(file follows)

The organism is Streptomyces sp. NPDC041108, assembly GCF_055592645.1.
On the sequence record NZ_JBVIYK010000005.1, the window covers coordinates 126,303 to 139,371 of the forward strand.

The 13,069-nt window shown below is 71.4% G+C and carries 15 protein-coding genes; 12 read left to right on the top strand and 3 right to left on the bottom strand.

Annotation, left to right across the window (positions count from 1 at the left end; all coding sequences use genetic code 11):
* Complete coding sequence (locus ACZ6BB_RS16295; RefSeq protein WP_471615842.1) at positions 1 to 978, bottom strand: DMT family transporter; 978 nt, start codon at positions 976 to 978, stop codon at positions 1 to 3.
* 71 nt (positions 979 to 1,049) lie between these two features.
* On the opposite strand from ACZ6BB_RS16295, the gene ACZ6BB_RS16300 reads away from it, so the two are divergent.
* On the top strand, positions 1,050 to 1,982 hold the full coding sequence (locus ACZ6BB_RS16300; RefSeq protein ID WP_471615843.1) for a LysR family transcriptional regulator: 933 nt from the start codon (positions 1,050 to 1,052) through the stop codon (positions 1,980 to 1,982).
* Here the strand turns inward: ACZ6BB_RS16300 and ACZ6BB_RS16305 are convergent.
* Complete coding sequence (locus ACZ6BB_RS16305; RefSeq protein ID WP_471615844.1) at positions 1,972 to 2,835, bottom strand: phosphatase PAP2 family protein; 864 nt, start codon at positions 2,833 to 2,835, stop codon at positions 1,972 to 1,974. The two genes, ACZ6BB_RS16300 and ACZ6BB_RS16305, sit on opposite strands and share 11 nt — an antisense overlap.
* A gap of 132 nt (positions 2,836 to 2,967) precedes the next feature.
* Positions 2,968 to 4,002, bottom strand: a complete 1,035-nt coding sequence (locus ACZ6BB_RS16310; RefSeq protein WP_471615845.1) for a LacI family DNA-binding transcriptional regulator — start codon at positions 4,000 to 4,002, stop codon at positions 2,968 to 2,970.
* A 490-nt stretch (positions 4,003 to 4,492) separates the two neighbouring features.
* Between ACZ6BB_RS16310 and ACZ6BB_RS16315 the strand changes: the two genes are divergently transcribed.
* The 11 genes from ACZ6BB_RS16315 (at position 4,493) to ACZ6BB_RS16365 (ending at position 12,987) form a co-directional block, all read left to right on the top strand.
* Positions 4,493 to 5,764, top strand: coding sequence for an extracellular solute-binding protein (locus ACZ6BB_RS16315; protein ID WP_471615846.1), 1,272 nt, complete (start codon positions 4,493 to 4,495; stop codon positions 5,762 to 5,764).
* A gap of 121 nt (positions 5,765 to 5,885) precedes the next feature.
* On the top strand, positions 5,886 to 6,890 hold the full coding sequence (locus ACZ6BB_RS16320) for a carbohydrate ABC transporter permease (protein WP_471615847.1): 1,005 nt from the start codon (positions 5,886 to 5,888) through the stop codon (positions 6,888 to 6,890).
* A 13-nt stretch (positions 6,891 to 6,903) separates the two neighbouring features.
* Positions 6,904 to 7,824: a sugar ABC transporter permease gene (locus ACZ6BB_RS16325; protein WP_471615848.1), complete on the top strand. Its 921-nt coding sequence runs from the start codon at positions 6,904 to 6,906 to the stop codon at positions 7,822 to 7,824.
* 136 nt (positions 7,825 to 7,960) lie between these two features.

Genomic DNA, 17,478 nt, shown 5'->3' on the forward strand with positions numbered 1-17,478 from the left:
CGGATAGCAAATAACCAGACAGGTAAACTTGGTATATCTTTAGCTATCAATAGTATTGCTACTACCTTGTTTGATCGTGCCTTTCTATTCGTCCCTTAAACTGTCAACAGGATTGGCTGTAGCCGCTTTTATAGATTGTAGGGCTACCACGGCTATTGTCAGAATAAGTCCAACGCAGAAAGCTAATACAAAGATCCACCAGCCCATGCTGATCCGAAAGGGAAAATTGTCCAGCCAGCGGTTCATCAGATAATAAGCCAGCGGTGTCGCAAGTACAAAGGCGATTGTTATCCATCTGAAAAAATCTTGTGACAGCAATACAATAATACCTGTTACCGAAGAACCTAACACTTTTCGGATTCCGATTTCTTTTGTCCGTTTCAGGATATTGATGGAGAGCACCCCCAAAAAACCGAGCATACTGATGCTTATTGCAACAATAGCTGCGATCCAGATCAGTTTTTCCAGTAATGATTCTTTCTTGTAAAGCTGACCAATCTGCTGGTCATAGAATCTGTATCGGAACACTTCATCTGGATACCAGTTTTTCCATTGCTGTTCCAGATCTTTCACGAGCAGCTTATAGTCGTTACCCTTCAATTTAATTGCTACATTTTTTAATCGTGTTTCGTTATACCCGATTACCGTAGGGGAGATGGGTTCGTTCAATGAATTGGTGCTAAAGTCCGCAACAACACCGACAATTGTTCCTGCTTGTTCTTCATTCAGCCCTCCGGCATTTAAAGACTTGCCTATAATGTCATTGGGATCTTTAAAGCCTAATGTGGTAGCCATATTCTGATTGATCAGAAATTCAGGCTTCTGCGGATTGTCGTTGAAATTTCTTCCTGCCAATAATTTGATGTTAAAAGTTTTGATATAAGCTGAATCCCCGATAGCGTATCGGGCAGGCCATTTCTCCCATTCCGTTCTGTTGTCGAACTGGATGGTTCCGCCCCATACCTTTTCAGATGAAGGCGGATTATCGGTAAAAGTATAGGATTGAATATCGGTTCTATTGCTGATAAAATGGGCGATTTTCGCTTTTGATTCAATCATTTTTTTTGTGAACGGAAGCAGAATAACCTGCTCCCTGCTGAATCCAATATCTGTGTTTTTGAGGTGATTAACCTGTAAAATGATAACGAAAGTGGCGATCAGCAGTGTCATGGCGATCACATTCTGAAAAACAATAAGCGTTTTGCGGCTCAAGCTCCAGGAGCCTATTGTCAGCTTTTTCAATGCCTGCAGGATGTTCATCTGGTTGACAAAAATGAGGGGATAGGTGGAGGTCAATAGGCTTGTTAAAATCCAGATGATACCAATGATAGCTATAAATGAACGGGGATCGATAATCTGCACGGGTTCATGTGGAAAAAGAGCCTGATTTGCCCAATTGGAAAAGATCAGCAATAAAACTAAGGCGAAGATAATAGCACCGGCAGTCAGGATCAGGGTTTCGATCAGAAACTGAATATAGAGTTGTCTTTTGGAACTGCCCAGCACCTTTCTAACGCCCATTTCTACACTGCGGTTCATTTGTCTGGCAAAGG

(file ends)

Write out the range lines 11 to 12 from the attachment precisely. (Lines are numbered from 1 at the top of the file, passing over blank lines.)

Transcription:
* A gap of 132 nt (positions 2,836 to 2,967) precedes the next feature.
* Positions 2,968 to 4,002, bottom strand: a complete 1,035-nt coding sequence (locus ACZ6BB_RS16310; RefSeq protein WP_471615845.1) for a LacI family DNA-binding transcriptional regulator — start codon at positions 4,000 to 4,002, stop codon at positions 2,968 to 2,970.